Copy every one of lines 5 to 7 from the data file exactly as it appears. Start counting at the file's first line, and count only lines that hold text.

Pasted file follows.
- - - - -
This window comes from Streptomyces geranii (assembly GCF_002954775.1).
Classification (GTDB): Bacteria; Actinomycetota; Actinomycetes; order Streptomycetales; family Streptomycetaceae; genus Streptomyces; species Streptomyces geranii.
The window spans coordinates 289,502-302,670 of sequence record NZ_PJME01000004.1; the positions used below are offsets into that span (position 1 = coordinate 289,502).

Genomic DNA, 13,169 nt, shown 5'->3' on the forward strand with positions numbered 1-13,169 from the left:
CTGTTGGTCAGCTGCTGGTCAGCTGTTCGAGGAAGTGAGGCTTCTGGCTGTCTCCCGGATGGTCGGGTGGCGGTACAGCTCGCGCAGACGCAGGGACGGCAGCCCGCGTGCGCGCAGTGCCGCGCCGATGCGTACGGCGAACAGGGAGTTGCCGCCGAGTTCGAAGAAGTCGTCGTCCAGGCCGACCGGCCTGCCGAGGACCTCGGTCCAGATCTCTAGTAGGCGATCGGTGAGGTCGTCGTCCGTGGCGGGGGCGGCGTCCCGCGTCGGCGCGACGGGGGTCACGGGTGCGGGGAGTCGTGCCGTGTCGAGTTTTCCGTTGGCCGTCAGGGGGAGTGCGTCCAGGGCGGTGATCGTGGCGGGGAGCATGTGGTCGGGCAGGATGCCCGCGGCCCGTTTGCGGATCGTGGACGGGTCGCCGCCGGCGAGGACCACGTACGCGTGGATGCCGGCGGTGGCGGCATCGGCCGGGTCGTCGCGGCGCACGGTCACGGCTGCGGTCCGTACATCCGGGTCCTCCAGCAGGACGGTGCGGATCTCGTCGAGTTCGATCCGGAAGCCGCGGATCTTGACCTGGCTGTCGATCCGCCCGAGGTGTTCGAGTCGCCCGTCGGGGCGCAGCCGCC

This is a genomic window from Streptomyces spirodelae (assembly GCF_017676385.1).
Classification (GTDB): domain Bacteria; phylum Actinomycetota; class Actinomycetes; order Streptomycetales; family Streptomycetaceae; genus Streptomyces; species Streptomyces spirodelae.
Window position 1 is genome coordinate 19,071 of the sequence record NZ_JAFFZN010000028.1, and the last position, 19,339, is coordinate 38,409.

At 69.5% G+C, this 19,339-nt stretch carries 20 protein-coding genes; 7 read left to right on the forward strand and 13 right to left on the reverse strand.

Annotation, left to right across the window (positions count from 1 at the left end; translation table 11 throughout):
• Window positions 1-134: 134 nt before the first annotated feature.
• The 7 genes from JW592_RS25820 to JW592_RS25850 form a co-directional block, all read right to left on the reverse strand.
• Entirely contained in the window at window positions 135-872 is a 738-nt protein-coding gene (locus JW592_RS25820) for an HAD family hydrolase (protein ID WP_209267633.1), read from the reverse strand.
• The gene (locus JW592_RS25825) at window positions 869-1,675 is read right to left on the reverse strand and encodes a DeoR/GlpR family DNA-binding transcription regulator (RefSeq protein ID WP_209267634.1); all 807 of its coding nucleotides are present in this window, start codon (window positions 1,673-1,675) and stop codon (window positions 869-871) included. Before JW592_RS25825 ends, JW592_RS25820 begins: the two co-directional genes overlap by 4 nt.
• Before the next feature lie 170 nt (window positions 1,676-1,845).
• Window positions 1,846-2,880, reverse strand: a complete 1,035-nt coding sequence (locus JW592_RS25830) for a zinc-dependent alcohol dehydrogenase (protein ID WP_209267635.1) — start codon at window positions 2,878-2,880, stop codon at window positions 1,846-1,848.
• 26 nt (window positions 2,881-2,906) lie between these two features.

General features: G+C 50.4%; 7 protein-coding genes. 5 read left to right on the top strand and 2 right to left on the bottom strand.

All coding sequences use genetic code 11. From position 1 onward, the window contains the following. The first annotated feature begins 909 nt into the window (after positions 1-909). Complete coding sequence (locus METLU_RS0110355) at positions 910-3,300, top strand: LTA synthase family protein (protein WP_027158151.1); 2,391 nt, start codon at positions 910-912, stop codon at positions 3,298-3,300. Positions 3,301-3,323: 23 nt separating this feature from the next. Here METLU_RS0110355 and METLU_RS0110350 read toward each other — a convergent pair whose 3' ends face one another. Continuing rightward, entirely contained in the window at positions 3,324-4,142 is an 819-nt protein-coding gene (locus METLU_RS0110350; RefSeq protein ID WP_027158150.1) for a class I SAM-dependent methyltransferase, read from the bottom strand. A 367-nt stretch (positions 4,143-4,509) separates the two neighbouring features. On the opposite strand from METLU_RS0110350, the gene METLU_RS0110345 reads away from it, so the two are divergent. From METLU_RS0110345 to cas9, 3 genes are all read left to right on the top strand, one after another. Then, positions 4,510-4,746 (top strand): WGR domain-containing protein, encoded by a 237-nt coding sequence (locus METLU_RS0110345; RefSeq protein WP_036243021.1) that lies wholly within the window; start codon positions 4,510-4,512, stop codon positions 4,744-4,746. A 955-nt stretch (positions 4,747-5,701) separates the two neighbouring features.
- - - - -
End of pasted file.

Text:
CTGTTGGTCAGCTGCTGGTCAGCTGTTCGAGGAAGTGAGGCTTCTGGCTGTCTCCCGGATGGTCGGGTGGCGGTACAGCTCGCGCAGACGCAGGGACGGCAGCCCGCGTGCGCGCAGTGCCGCGCCGATGCGTACGGCGAACAGGGAGTTGCCGCCGAGTTCGAAGAAGTCGTCGTCCAGGCCGACCGGCCTGCCGAGGACCTCGGTCCAGATCTCTAGTAGGCGATCGGTGAGGTCGTCGTCCGTGGCGGGGGCGGCGTCCCGCGTCGGCGCGACGGGGGTCACGGGTGCGGGGAGTCGTGCCGTGTCGAGTTTTCCGTTGGCCGTCAGGGGGAGTGCGTCCAGGGCGGTGATCGTGGCGGGGAGCATGTGGTCGGGCAGGATGCCCGCGGCCCGTTTGCGGATCGTGGACGGGTCGCCGCCGGCGAGGACCACGTACGCGTGGATGCCGGCGGTGGCGGCATCGGCCGGGTCGTCGCGGCGCACGGTCACGGCTGCGGTCCGTACATCCGGGTCCTCCAGCAGGACGGTGCGGATCTCGTCGAGTTCGATCCGGAAGCCGCGGATCTTGACCTGGCTGTCGATCCGCCCGAGGTGTTCGAGTCGCCCGTCGGGGCGCAGCCGCC

This is a genomic window from Streptomyces spirodelae (assembly GCF_017676385.1).
Classification (GTDB): domain Bacteria; phylum Actinomycetota; class Actinomycetes; order Streptomycetales; family Streptomycetaceae; genus Streptomyces; species Streptomyces spirodelae.